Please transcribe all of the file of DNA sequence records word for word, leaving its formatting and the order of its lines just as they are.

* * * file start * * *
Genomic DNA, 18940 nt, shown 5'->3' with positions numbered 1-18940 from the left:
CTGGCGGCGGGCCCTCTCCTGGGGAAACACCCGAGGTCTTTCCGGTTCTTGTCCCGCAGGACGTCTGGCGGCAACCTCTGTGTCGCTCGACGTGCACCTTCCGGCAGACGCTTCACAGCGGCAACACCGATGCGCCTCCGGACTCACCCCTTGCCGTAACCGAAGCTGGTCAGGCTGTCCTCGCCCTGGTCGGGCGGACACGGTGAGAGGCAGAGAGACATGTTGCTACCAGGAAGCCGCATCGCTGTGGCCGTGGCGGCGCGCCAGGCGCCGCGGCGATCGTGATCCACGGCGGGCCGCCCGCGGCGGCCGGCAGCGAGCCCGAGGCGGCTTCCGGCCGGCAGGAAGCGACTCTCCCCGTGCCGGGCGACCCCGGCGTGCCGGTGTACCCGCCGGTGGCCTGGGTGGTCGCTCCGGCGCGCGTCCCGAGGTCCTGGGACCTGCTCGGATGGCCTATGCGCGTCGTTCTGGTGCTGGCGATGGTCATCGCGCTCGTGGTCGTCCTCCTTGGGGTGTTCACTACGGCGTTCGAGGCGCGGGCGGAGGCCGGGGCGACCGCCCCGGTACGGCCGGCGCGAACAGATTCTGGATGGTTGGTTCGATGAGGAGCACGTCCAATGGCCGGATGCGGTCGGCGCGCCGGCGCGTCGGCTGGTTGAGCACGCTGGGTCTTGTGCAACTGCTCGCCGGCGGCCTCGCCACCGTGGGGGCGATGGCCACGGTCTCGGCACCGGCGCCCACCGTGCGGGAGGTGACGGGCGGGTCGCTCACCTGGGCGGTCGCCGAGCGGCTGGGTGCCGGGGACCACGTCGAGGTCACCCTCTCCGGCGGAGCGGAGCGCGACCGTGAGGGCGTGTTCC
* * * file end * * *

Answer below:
Genomic DNA, 18940 nt, shown 5'->3' with positions numbered 1-18940 from the left:
CTGGCGGCGGGCCCTCTCCTGGGGAAACACCCGAGGTCTTTCCGGTTCTTGTCCCGCAGGACGTCTGGCGGCAACCTCTGTGTCGCTCGACGTGCACCTTCCGGCAGACGCTTCACAGCGGCAACACCGATGCGCCTCCGGACTCACCCCTTGCCGTAACCGAAGCTGGTCAGGCTGTCCTCGCCCTGGTCGGGCGGACACGGTGAGAGGCAGAGAGACATGTTGCTACCAGGAAGCCGCATCGCTGTGGCCGTGGCGGCGCGCCAGGCGCCGCGGCGATCGTGATCCACGGCGGGCCGCCCGCGGCGGCCGGCAGCGAGCCCGAGGCGGCTTCCGGCCGGCAGGAAGCGACTCTCCCCGTGCCGGGCGACCCCGGCGTGCCGGTGTACCCGCCGGTGGCCTGGGTGGTCGCTCCGGCGCGCGTCCCGAGGTCCTGGGACCTGCTCGGATGGCCTATGCGCGTCGTTCTGGTGCTGGCGATGGTCATCGCGCTCGTGGTCGTCCTCCTTGGGGTGTTCACTACGGCGTTCGAGGCGCGGGCGGAGGCCGGGGCGACCGCCCCGGTACGGCCGGCGCGAACAGATTCTGGATGGTTGGTTCGATGAGGAGCACGTCCAATGGCCGGATGCGGTCGGCGCGCCGGCGCGTCGGCTGGTTGAGCACGCTGGGTCTTGTGCAACTGCTCGCCGGCGGCCTCGCCACCGTGGGGGCGATGGCCACGGTCTCGGCACCGGCGCCCACCGTGCGGGAGGTGACGGGCGGGTCGCTCACCTGGGCGGTCGCCGAGCGGCTGGGTGCCGGGGACCACGTCGAGGTCACCCTCTCCGGCGGAGCGGAGCGCGACCGTGAGGGCGTGTTCC